Ahead of her tour dates with Swans in September, DiS is thrilled to premiere Carla Bozulich's new video.
'Deeper Than The Well' features on her new album Boy, which was released on Constellation back in March. It's a fantastic record. So good in fact that (spoiler alert!) it has made our forthcoming list of the 20 best albums of the first half of 2014, with DiS' J.R. Moores commenting:
Bozulich has described Boy as her “pop” album. It isn’t pop, it’s as bloody weird as ever, only all the songs are under five minutes long. It’s wonky modern blues of such musical and lyrical depth that the album reveals something new each time you give it a spin. Who needs Tom Waits anyway?
Without further ado, here is the video:
Pick up a copy of the album from cstrecords.com.
Carla Bozulich is an art-punk heroine. Time and again she has headed up bands that sound like nothing else and arguably stake out genres unto themselves: the bent agit-prop of Ethyl Meatplow; the ferocious roots-tinged epic rock of The Geraldine Fibbers; the vocal-driven sound-art of Scarnella and Evangelista; her large-scale performances including the ongoing Eyes For Ears series. Her first "solo" record, the 2003 album-length cover of Willie Nelson's Red Headed Stranger, was rightly hailed as a masterpiece of reinterpretation and recontextualisation. Her first album for Constellation was 2006’s Evangelista, after which Bozulich adopted the Evangelista moniker for subsequent work, and released three more albums between 2008-2011. She has set aside Evangelista for now, to focus on the songs that form Boy, her third record under her own name.
Boy is Carla's self-proclaimed "pop record" and undoubtedly it is, albeit within the context of her particular path of experimentation and deconstruction. Boy is a refreshing and much-needed reminder of what pop – as an oblique angle, influence, and intent – can do in the hands of a ferociously commanding singer/lyricist who has cut her teeth on genre-bending, genre–blending, and DIY aesthetics. Bozulich says she was “resuscitated” in her teenage years by punk rock, and then “destroyed, in a good way” by people re-inventing the idea of how music works. Here is a batch of ten songs that clock in at 3-5 minutes each, mostly hewing to recognizable structures of verse, chorus and bridge, but full of destabilizing accents and strategies, and nothing that could read as winking irony, gloss or mere effect/affect. The songs are grounded by hooks and melodies, delivered by the singing itself, with the underlying instrumentation and arrangements always in the service of Carla's voice and lyrics – in that respect, there is a strong through-line from the Evangelista albums. But Boy sharpens and focuses each song's intent and structure; unlike most of the Evangelista work, this new album, apart from a song or two, would not be mistaken for sound art, dark ambient, or quasi-Industrial music.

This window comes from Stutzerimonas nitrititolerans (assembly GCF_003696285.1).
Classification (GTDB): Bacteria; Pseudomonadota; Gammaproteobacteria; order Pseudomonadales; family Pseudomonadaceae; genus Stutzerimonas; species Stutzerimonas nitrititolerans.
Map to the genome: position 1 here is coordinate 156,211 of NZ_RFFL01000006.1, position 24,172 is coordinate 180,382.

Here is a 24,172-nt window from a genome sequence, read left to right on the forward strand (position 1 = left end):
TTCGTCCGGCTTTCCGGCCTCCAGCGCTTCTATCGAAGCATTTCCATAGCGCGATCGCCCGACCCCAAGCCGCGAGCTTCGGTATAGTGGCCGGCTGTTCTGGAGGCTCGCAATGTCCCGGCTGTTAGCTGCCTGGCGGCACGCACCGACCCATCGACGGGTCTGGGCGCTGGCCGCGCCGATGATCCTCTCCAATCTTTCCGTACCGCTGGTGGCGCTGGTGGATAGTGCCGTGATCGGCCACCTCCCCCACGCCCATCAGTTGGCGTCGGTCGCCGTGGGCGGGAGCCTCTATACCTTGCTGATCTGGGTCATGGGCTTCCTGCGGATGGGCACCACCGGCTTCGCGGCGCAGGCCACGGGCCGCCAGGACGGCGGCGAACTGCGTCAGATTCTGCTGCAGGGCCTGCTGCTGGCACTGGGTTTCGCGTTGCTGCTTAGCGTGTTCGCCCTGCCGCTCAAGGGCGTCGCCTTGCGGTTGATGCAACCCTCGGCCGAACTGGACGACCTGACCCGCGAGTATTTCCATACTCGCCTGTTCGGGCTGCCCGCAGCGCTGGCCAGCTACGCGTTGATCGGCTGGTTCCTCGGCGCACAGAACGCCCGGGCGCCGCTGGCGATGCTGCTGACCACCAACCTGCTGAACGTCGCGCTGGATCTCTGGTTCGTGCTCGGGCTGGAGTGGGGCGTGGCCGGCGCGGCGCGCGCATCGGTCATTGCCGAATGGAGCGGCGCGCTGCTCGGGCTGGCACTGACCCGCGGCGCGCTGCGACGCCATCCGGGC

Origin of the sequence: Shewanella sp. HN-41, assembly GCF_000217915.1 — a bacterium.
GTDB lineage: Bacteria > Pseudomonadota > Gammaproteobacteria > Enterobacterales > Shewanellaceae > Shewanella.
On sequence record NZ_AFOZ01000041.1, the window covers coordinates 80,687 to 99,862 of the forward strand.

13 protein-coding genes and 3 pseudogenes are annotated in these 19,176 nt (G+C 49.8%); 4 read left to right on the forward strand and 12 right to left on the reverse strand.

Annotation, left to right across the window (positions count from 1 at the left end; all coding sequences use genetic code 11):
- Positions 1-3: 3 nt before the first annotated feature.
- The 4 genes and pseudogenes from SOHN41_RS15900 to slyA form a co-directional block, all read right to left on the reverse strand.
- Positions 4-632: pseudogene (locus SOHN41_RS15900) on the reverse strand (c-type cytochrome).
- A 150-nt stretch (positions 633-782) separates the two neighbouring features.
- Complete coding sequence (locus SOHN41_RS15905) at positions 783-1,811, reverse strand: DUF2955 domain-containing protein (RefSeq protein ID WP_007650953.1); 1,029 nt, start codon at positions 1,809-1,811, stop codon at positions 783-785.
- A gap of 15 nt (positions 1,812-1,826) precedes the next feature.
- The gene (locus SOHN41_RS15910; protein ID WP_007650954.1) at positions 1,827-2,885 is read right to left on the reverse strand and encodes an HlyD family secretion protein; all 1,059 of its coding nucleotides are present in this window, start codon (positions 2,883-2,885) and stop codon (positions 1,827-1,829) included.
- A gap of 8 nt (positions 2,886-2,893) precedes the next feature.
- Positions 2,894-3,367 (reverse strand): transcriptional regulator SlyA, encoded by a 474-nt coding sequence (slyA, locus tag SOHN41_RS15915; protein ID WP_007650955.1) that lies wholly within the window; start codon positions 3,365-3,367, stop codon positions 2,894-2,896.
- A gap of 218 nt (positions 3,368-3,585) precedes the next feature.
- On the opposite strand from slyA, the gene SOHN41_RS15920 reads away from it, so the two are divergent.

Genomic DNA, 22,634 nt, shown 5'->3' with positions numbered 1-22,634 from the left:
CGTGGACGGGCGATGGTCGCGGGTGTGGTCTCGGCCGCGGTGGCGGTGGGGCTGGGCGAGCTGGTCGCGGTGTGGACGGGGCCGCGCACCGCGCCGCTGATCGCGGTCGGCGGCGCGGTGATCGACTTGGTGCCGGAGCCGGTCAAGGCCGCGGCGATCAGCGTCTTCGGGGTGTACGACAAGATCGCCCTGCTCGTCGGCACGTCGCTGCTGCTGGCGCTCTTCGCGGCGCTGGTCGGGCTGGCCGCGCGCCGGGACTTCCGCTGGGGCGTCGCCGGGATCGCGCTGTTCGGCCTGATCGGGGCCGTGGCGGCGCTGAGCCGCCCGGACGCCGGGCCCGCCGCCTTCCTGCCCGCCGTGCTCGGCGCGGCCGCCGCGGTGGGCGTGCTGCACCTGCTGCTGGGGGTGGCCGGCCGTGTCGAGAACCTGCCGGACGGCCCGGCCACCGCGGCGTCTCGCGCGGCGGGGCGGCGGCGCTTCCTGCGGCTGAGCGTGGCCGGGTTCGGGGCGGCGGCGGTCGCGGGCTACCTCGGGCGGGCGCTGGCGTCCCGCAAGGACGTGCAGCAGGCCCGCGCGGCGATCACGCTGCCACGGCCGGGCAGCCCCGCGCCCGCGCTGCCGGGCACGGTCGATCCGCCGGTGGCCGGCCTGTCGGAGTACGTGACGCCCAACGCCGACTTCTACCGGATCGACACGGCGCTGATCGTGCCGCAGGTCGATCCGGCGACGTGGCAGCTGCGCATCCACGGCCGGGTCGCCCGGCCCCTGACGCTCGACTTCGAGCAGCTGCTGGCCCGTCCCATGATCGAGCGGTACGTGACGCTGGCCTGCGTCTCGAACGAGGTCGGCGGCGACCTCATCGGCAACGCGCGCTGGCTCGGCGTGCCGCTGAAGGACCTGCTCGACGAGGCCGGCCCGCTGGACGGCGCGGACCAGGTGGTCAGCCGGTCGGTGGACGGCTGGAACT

While she wrote most of it, played the majority of the instruments and made the album artwork, the album’s creation was aided, abetted and sometimes rescued by the input of John Eichenseer (aka JHNO). The duo traveled and played together all over North America, Europe, South America and India - with a particularly fruitful burst of writing on a tiny island off the coast of Istanbul. They joined the Italian drummer Andrea Belfi in Berlin to record with his impeccable rhythmic support. The songwriting reflects a life of travel - remaining purposefully uprooted and nomadic, living without ever really unpacking that single bag - and guided by some of Bozulich's most perceptive, honest and sometimes venomous lyrics.
Boy unfurls a beautiful, unsettling narrative wrung from an artistic life of unflinching creative experience, commitment, courage and learning. It is sharp, supple, satisfying and generous.
Here's another track from Boy